The bank therefore not only did not honor the agreement, it perpetrated a fraud upon the buyer and the lender (investors) by creating agreements that recited intentionally false facts as to both the identity of the creditor and terms of repayment. In fact, ask the bank if they were part of the agreement you are asking whether they honored. Their answer is no, we were not part of that agreement. So what was there to honor?
2. Did you honor the agreement? How do you honor a non-existent agreement with a non-existent creditor who never did their part of the bargain (loan money to the borrower)? The ideological writer of the above quote assumes she knows what happened with these loans when she does not have any clue as to the actual practice. The simple answer is yes, homeowners attempted to honor their agreements but hen were told when the appraisal fraud became evident, that they must stop making payments in order to apply for relief which of course never came. But at that point the homeowner, at the instruction of the bank that had nothing to do with the loan but was pretending to be the "lender" they had paid money up front to the bank, which was illegal for the bank to request or accept, and then piled up 6-12 months or more of payments that were offered but rejected by the bank once the loan was declared in default.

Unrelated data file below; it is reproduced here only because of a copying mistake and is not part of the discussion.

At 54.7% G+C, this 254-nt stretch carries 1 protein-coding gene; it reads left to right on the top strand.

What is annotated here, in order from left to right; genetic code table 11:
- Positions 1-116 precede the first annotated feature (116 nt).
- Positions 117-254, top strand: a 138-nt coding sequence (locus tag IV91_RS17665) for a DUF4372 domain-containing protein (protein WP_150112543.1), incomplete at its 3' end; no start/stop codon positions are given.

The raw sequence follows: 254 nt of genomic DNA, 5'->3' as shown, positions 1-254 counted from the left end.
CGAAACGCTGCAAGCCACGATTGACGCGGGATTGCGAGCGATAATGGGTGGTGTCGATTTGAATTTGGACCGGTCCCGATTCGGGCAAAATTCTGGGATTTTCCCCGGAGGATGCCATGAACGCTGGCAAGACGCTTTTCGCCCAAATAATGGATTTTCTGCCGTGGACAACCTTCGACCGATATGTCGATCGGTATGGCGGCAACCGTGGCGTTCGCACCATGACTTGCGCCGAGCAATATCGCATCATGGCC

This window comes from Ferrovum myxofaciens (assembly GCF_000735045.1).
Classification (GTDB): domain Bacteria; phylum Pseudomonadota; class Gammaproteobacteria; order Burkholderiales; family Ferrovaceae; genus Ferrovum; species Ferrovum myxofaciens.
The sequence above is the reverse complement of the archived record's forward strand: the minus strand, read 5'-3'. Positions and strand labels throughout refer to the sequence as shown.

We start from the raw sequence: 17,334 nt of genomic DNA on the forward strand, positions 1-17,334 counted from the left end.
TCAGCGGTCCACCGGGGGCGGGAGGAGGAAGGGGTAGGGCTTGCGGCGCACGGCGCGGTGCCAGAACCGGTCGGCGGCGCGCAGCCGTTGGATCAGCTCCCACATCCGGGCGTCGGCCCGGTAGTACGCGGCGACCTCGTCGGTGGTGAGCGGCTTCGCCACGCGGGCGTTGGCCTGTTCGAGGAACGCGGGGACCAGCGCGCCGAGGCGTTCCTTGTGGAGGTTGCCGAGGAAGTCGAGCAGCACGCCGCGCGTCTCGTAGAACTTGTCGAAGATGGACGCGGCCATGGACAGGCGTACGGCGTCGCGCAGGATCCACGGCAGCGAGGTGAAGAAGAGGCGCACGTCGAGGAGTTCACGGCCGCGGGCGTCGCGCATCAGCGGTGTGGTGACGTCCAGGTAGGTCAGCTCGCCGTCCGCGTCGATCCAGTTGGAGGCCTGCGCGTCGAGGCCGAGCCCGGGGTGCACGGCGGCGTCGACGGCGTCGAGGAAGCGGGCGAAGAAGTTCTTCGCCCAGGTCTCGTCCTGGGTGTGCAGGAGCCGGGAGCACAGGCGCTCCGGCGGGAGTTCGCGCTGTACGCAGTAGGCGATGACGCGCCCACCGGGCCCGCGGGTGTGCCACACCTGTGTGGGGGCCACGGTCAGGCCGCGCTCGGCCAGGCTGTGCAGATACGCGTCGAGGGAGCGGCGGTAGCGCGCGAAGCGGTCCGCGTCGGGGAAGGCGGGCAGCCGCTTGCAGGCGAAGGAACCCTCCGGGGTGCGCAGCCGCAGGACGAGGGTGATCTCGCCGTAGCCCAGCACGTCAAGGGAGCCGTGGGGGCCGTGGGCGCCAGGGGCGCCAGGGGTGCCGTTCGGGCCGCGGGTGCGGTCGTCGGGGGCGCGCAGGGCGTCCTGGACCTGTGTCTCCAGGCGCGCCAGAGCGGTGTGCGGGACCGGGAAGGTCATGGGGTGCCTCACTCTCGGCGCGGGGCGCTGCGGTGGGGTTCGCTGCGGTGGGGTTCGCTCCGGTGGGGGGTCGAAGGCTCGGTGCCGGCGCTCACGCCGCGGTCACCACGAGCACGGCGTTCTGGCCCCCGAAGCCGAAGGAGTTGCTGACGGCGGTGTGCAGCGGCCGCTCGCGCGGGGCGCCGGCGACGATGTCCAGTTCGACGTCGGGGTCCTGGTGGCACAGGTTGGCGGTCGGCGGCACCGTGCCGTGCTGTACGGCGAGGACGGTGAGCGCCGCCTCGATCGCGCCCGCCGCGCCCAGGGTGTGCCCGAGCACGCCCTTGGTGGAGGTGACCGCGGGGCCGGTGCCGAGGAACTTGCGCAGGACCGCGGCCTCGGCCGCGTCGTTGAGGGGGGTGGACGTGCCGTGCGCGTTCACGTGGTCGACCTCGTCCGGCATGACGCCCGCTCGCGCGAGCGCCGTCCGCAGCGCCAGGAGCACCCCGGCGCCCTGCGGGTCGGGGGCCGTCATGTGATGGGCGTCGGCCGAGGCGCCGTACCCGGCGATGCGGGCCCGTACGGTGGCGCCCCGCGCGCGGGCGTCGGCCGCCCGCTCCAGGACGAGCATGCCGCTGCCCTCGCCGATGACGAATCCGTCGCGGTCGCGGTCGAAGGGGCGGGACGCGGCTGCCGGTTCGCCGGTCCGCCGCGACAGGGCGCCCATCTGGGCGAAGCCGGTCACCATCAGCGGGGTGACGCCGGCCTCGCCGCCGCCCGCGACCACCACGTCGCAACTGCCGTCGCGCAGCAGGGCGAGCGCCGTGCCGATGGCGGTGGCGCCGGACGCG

3. I would insert: which agreement are you talking about --- the one where the borrower agreed to pay money in exchange for a loan that never came from the payee on the note, or the one where the real creditor lender was offered not only payments from the homeowner but insurance (AIG) and proceeds from hedge products like credit default swaps? And then I would further add, how many times should "the bank" get paid on the same debt? If the bank already made $1 million on a $200,000 loan, why should they get paid again through a foreclosure and even a deficiency judgment, which leads to the question of who owes whom money? If the promissory note between the homeowner and whoever was pretending to be the lender at the loan closing says that payments received by the creditor should first be applied to the debt and then any overage, after deduction for expenses, is owed to the borrower, then it seems to me that the "Agreement" which has not been read by any of the ideologues who have an opinion on exotic financing instruments that they cannot begin to define requires the over payment to be paid to the borrower. Thus there can be no default if there (a) no debt and (b) money due back to the homeowner under the terms of the promissory note (the agreement you keep talking about, but have never read).